The centuries-long preference for collecting male specimens over female at five institutions worldwide could skew research

The Natural History Museum in London boasts that it holds “the world’s most important natural history collection”. But, while excited families queue this half-term to explore its exhibits on volcanoes, dinosaurs and creepy-crawlies, one of its scientists has revealed a fatal flaw among the 29m animal specimens it holds for research purposes.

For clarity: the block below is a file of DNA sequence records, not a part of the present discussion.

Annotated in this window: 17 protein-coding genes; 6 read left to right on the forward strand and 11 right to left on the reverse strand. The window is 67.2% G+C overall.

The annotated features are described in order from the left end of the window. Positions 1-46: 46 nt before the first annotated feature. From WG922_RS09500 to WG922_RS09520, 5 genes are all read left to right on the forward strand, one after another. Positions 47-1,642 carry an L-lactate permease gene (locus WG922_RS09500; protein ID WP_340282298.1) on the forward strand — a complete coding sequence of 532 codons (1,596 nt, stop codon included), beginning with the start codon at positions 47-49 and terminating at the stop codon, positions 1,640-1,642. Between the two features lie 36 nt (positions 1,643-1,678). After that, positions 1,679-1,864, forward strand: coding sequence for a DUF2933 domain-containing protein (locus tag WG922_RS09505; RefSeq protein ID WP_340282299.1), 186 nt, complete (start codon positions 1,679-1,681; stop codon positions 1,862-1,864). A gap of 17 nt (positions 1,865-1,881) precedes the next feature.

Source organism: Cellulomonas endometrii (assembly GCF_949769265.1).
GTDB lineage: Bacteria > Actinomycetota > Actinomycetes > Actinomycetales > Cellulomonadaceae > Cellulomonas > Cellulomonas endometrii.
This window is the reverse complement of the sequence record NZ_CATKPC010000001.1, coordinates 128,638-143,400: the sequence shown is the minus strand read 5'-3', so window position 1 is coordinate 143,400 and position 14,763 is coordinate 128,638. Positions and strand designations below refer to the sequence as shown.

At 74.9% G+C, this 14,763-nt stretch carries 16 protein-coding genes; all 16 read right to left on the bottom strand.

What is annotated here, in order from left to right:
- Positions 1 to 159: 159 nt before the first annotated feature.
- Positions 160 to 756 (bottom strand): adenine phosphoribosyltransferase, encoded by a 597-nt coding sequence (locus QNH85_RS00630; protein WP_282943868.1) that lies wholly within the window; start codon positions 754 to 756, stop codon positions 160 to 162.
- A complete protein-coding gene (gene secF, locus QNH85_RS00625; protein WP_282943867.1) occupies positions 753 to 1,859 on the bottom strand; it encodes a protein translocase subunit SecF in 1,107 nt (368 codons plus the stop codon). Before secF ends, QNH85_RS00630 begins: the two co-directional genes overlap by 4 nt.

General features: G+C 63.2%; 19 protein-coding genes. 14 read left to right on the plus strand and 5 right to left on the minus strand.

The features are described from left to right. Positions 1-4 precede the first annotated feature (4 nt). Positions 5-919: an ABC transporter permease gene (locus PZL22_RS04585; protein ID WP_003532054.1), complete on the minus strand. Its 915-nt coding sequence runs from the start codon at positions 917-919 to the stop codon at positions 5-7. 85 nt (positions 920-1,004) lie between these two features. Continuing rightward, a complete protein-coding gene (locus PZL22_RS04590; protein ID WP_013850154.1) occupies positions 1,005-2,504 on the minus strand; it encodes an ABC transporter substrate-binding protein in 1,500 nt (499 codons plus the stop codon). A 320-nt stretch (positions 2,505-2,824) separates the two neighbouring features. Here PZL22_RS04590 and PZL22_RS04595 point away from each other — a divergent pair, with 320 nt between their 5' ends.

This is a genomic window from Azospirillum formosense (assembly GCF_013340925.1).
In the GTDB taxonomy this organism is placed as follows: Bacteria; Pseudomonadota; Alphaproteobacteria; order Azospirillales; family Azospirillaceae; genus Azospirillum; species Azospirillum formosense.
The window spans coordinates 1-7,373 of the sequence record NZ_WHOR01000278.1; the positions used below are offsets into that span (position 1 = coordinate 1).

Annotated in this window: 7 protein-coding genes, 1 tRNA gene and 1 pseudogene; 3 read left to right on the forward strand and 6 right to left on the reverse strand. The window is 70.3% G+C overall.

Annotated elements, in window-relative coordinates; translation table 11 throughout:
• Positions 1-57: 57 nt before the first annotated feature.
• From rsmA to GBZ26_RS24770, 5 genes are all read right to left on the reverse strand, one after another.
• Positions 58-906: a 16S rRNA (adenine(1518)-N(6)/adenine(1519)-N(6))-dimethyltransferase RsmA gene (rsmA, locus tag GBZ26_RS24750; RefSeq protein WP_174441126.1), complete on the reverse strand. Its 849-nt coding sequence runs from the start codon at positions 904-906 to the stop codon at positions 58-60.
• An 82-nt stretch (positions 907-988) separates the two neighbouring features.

A study led by NHM researcher Dr Natalie Cooper has uncovered discrepancies in gender representation, with significantly more male specimens than female.

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